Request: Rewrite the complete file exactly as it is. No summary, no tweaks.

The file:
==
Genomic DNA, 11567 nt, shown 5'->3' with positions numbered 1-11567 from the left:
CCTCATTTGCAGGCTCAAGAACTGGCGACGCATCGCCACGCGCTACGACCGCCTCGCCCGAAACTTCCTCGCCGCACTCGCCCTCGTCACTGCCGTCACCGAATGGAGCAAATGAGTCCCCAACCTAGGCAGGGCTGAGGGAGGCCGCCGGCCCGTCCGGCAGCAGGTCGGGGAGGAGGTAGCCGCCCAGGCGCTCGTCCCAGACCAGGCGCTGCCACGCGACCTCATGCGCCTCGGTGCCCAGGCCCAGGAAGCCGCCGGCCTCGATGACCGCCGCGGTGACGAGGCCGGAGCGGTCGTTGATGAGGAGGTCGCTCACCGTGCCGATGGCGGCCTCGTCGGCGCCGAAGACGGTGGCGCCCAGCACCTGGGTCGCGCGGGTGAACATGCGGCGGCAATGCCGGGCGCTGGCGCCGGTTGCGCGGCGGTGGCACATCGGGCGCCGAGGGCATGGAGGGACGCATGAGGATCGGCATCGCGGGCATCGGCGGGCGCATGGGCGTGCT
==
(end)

Genomic DNA, 11567 nt, shown 5'->3' with positions numbered 1-11567 from the left:
CCTCATTTGCAGGCTCAAGAACTGGCGACGCATCGCCACGCGCTACGACCGCCTCGCCCGAAACTTCCTCGCCGCACTCGCCCTCGTCACTGCCGTCACCGAATGGAGCAAATGAGTCCCCAACCTAGGCAGGGCTGAGGGAGGCCGCCGGCCCGTCCGGCAGCAGGTCGGGGAGGAGGTAGCCGCCCAGGCGCTCGTCCCAGACCAGGCGCTGCCACGCGACCTCATGCGCCTCGGTGCCCAGGCCCAGGAAGCCGCCGGCCTCGATGACCGCCGCGGTGACGAGGCCGGAGCGGTCGTTGATGAGGAGGTCGCTCACCGTGCCGATGGCGGCCTCGTCGGCGCCGAAGACGGTGGCGCCCAGCACCTGGGTCGCGCGGGTGAACATGCGGCGGCAATGCCGGGCGCTGGCGCCGGTTGCGCGGCGGTGGCACATCGGGCGCCGAGGGCATGGAGGGACGCATGAGGATCGGCATCGCGGGCATCGGCGGGCGCATGGGCGTGCT